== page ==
It is similar to what the Coalition government under John Howard did. Then, for every refugee who arrived here by boat, Australia reduced the number of refugees it took from refugee camps in Africa. That policy was designed to create divisions between communities.

Is there much of a policy difference between the major parties?

Both the Coalition and Labor oppose resettling refugees who have come here by boat. That’s why Labor will talk a lot about the Biloela family, but not about the Medevac refugees who were in offshore detention centres on Nauru and Manus Island before coming to Australia.

Labor also says refugees should be processed offshore. But people who have been assessed as refugees in Indonesia have been waiting 10 or more years for resettlement.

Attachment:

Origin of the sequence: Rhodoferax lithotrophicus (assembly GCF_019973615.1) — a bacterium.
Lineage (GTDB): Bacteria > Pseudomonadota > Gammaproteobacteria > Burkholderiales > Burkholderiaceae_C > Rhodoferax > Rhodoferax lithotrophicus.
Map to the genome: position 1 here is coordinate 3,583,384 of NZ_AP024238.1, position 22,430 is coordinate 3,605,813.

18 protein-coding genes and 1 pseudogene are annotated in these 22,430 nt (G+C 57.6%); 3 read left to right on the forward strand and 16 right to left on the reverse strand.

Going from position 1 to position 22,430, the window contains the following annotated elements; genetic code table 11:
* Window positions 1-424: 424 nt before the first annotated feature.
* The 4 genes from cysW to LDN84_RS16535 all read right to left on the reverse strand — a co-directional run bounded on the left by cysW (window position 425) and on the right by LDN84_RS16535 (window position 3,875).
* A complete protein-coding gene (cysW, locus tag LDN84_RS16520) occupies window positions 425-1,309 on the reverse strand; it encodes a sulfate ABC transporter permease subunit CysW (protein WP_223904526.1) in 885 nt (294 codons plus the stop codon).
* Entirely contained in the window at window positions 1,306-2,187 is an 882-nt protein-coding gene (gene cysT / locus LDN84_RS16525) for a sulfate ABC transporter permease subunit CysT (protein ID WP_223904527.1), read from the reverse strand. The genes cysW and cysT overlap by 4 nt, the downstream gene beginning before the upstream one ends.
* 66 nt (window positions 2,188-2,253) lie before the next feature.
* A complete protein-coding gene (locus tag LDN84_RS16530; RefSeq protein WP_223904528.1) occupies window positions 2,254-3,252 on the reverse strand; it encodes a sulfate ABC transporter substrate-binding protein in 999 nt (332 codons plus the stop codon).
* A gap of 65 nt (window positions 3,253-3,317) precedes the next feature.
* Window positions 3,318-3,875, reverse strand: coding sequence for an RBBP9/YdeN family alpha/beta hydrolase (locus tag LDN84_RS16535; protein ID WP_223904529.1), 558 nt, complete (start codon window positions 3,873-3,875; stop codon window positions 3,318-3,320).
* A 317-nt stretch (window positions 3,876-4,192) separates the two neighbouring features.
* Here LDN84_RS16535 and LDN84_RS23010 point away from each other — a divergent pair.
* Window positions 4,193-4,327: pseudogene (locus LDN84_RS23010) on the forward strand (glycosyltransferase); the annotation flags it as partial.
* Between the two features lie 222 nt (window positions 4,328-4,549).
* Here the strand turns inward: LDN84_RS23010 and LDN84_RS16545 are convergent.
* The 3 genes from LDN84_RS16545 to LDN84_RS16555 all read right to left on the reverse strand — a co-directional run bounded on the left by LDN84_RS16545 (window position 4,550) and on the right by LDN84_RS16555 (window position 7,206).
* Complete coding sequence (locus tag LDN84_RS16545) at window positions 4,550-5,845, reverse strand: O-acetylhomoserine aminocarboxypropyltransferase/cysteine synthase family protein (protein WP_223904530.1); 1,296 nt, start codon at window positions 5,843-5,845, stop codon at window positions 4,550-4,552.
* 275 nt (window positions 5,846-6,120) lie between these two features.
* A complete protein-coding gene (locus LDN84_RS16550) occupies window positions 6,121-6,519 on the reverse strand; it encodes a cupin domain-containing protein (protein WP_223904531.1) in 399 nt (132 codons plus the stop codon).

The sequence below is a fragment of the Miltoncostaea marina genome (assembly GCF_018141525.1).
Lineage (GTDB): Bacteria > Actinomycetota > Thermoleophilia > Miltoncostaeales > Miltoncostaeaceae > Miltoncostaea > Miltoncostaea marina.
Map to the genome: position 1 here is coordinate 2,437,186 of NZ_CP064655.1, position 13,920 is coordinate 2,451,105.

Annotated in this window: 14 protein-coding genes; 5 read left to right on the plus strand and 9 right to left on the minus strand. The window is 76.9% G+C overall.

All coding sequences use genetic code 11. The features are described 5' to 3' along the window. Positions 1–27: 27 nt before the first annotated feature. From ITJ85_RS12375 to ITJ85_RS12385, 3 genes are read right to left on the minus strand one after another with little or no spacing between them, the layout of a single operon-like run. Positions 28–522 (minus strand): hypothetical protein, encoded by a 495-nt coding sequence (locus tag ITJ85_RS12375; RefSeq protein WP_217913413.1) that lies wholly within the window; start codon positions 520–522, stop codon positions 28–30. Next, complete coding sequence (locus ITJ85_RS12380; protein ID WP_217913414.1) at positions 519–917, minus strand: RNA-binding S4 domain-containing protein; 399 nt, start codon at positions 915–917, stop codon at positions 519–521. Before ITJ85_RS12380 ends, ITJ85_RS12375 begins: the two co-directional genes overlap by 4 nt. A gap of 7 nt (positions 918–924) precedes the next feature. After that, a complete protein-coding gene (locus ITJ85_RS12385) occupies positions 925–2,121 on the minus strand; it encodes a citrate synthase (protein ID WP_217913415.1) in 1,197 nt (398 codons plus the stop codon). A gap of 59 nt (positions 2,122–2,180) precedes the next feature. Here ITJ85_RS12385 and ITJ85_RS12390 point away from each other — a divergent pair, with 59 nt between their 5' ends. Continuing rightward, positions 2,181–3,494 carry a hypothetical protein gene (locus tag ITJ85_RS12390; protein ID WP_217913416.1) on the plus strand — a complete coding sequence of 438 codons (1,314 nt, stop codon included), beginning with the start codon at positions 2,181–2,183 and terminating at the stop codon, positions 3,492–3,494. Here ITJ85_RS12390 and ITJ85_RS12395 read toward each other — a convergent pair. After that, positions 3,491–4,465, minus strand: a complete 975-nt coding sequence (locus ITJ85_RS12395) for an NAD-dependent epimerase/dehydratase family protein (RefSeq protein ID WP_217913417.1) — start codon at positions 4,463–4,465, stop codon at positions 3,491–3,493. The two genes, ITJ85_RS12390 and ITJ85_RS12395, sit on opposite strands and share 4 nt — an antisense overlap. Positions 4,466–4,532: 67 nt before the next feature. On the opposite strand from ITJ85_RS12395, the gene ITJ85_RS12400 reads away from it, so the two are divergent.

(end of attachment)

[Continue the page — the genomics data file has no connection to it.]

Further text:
A tangible difference between the major parties was brought to my attention by Iranian refugees at a protest outside the Melbourne Immigration Transit Accommodation detention centre.

Labor’s policy is to abandon temporary protection visas. That would allow family reunions — a positive change for thousands of refugees.

But both refuse to resettle any refugee who has arrived by boat since 2013.

Are refugees still trying to reach Australia?

The government claims it has stopped the boats, but they are still coming. We don’t know how many the authorities are intercepting and turning back, including boats without enough fuel to return to land.

A June–July report to the UN Human Rights Council said Australia had pushed back an estimated 800 people on 38 vessels since 2013, but that there were few other details on Australia’s actions at sea. It said “militant secrecy” over “on-water matters” made any oversight difficult.